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Huey and Co. are in their fourth week of five at the top. I meant it when I said that LeRoux was a favorite at the time! That ranking for Rod is a tad embarrassing. Vangelis (!), Rick, and Tommy have future #1 songs. “We Got the Beat” only reached #11–it’s turned out to be one of my less favorite songs on Beauty and the Beat. I’ve got Prism and the Cars making noise they didn’t IRL (“Since You’re Gone” reached #7). Biggest regret now is having “Find Another Fool” never cracking my top 25 (fer gawdsakes, putting “Baby Makes Her Blue Jeans Talk” ahead of it is borderline-criminal).

As for the real thing, it’s pretty basic:

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Spring 82 was another stretch with a few vinyl-only (or almost impossible to get digitally at a reasonable price) tunes. The biggest hoser was “The Beatles Movie Medley,” but I couldn’t track that Meco thing down, either. (I mentioned on Twitter recently: what is up with the clap-beat in “Pop Goes to the Movies?” Hard to fathom him going down the Stars On/Hooked On route.)

One interesting tidbit I saw noted on the AT40 Fun and Games message board within the last couple of weeks: Both these 77 and 82 shows feature a debuting medley that includes Stevie Wonder’s “Uptight (Everything’s Alright).”

 

 

 

3/11/78 and 3/14/81 Charts

So, “How Deep Is Your Love” and “I Go Crazy” spent 22 weeks together on AT40 (not including the frozen week after Christmas 77), yet in only one of those–the show previous to that displayed below–were they simultaneously in the Top 10.

Also on last week’s chart, I’d “picked” ELO and Rod to soon surface on the show. This week’s choices both bowed in at #38  on the 3/25 and 4/1 charts, respectively.

Another mild curiosity: the songs at #11, 12, and 13 are all at their peaks.

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I had a lot of enjoyable experiences in the spring of 81, both academic and athletic (the social side, on the other hand, was much quieter). There are quite a few songs from that period that I really, really liked, and the leading edge of that wave is starting to arrive in the upper half on the ol’ Top 50 chart: “Rapture,” “Living in a Fantasy,” and “Don’t Stand So Close to Me” all had decent helium at this point. “While You See a Chance,” another great one, is lurking at #33. Note Journey’s presence; it was already in its fourth week on my chart. As I mentioned Sunday, it was still three weeks away from being played by Casey. It hadn’t always been the case that Cincy stations would be trying to break songs, but by the early 80s my awareness of newer releases was definitely on the rise.

Cliff Richard is in his second and last week at the top, and Donnie Iris would be taking over for a three-week spin on the next list. Parsons and Benatar are at their peaks. I don’t seem to care for the McClinton, Abba, or Lennon songs nearly so much now as I apparently did then.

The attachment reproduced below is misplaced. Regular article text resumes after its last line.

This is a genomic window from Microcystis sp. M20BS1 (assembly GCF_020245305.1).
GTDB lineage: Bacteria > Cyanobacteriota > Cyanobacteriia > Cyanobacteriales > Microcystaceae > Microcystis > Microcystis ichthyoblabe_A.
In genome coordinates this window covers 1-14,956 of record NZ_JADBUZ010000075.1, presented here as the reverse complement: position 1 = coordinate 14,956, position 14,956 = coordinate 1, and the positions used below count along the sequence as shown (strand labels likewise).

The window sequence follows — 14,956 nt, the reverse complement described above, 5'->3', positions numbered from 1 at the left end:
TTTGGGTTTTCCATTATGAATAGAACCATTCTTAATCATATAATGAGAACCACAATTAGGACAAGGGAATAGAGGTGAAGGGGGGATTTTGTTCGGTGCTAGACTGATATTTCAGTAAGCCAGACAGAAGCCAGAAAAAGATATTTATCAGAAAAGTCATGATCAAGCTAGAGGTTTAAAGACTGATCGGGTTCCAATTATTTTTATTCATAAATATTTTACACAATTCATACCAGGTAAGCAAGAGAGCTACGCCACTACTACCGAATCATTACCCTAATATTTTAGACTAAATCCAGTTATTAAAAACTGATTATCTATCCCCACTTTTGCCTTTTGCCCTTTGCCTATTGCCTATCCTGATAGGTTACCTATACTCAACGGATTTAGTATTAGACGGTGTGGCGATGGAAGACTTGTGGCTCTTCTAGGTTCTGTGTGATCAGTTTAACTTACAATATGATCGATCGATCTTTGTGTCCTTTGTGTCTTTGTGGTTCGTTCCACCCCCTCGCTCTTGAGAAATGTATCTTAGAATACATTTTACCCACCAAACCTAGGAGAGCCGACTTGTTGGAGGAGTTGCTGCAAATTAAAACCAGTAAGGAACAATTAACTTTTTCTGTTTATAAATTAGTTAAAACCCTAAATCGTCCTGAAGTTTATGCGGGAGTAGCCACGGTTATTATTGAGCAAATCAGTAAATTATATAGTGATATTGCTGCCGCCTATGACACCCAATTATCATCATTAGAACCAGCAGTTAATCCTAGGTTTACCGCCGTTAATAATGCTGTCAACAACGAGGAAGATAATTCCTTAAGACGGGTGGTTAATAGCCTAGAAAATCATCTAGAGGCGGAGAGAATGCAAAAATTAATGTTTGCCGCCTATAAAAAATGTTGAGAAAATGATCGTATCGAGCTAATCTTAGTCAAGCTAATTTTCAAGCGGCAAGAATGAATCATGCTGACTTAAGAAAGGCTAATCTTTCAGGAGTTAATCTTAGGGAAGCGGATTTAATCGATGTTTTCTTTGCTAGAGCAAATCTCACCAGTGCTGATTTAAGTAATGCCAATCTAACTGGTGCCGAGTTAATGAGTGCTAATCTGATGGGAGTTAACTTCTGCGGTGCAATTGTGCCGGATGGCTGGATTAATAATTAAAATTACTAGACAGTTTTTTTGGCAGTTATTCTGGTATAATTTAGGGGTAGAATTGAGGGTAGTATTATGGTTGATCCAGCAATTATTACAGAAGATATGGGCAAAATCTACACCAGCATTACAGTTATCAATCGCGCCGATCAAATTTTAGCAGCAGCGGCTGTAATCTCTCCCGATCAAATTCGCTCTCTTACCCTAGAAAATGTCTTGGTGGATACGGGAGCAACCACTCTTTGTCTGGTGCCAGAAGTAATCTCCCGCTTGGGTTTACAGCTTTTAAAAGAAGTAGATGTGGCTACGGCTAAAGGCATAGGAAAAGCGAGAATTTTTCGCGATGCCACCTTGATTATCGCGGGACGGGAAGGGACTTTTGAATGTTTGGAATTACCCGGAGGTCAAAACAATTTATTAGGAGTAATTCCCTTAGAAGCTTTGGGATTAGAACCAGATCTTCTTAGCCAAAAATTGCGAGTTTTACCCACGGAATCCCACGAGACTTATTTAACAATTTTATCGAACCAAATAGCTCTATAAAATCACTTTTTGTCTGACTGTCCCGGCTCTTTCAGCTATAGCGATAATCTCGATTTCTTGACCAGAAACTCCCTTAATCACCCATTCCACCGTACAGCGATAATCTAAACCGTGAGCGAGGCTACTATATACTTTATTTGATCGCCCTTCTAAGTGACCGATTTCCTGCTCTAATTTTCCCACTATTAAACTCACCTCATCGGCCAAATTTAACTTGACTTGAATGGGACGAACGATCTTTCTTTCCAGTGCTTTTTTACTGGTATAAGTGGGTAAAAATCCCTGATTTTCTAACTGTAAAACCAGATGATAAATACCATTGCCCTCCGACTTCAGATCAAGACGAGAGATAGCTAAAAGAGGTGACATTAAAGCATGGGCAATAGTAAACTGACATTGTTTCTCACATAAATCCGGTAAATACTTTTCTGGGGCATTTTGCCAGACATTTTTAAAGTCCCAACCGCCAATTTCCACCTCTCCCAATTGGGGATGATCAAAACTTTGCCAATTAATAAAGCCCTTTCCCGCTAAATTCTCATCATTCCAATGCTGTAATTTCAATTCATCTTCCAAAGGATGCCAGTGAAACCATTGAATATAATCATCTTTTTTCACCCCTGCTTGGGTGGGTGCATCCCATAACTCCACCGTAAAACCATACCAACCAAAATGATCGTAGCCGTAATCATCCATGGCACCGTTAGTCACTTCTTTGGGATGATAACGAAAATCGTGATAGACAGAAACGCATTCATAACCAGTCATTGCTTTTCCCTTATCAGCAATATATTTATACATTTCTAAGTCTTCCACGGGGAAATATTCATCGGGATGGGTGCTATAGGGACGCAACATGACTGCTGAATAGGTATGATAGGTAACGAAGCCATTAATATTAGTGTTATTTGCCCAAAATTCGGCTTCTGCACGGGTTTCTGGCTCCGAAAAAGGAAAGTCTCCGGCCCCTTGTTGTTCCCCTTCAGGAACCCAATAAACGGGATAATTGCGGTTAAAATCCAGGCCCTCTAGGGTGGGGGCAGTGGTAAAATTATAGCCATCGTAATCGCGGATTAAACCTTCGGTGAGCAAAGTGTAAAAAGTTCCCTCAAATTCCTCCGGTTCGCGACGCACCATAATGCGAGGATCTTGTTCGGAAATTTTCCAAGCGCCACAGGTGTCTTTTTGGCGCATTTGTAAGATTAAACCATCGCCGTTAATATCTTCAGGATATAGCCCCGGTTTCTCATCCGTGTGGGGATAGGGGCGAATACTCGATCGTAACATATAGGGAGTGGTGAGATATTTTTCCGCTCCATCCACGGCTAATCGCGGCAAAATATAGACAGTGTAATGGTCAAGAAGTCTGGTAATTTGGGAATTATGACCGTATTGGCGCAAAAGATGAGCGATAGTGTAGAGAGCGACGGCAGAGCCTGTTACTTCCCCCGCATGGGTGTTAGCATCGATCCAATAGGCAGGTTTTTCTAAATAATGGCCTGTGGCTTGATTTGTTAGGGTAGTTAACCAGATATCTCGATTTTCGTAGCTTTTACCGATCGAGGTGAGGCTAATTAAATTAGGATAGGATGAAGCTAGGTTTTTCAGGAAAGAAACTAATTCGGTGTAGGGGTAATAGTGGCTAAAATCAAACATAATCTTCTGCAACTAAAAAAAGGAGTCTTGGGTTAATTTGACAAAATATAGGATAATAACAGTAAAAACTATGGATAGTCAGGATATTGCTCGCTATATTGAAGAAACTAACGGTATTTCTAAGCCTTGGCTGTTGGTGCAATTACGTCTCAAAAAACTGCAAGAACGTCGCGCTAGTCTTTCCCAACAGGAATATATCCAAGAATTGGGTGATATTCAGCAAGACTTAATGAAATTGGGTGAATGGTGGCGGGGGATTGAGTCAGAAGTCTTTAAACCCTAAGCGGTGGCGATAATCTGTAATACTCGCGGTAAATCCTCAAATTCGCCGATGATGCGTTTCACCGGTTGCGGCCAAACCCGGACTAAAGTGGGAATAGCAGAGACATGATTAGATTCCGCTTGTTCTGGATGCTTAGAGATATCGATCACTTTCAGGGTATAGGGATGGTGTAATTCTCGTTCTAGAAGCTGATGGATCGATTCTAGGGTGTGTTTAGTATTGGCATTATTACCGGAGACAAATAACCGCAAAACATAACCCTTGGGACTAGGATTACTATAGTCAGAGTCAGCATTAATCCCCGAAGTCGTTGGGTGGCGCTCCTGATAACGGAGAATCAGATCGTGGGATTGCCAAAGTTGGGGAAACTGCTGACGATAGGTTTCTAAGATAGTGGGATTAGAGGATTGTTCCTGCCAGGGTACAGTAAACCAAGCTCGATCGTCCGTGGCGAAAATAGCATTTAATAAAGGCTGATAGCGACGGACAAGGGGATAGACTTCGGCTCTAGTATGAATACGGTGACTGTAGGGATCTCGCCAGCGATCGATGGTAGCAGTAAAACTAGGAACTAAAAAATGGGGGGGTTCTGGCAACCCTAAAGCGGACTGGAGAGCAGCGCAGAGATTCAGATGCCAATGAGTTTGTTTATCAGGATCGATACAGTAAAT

One last note: “Skateaway” is sitting at #31 this week; it’d hang out a few more weeks, reaching #28. I’m glad to have ranked it all, but I kinda wish I’d had it go higher…

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On the real 81 countdown:
–two other big faves from Spring 81 are showing up in Johnny Cougar and April Wine (and “Don’t Stop the Music” is plenty groovy, too);
–it’s Firefall’s last week ever on the show (save LDDs of “Just Remember I Love You”);
–two songs I didn’t appreciate enough in real time are here on the first page: “Just the Two of Us” and (especially) “Precious to Me;”
–I missed part of hour one this weekend due to some yard work–I wish I’d heard the letter that led to requesting “Don’t Fall in Love with a Dreamer” as a dedication;
–I’d totally forgotten that Casey played an album cut from Dark Side of the Moon–had a non-single been played on the show since the early 70s, when they regularly featured something from the #1 album of the week?
–I’d also forgotten that “9 to 5” had non-consecutive weeks at #1.

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2/17/79 and 2/20/82 Charts

With two more recent Premiere rebroadcasts from The Charting Years (TM pending), it’s time for another dip into my archives.

 

The 2/17/79 show is a little notable in AT40 history because it was the last one before Casey started recapping Last Week’s Top 3. For at least the next three years, #40 was the fourth song played on the show; as the years passed, time allowed only two, one, or (by the end of the run) zero of the previous top 3 to be played. Kasem always mentioned what had been in those slots at the top of the show, though. The Lesley Gore LDD is a real treat–it took a while to wrap my head around the fact that she was just 33 32 at the time of this show.

This past weekend we were treated to a nice Feb 82 countdown, even if it does have two novelty songs: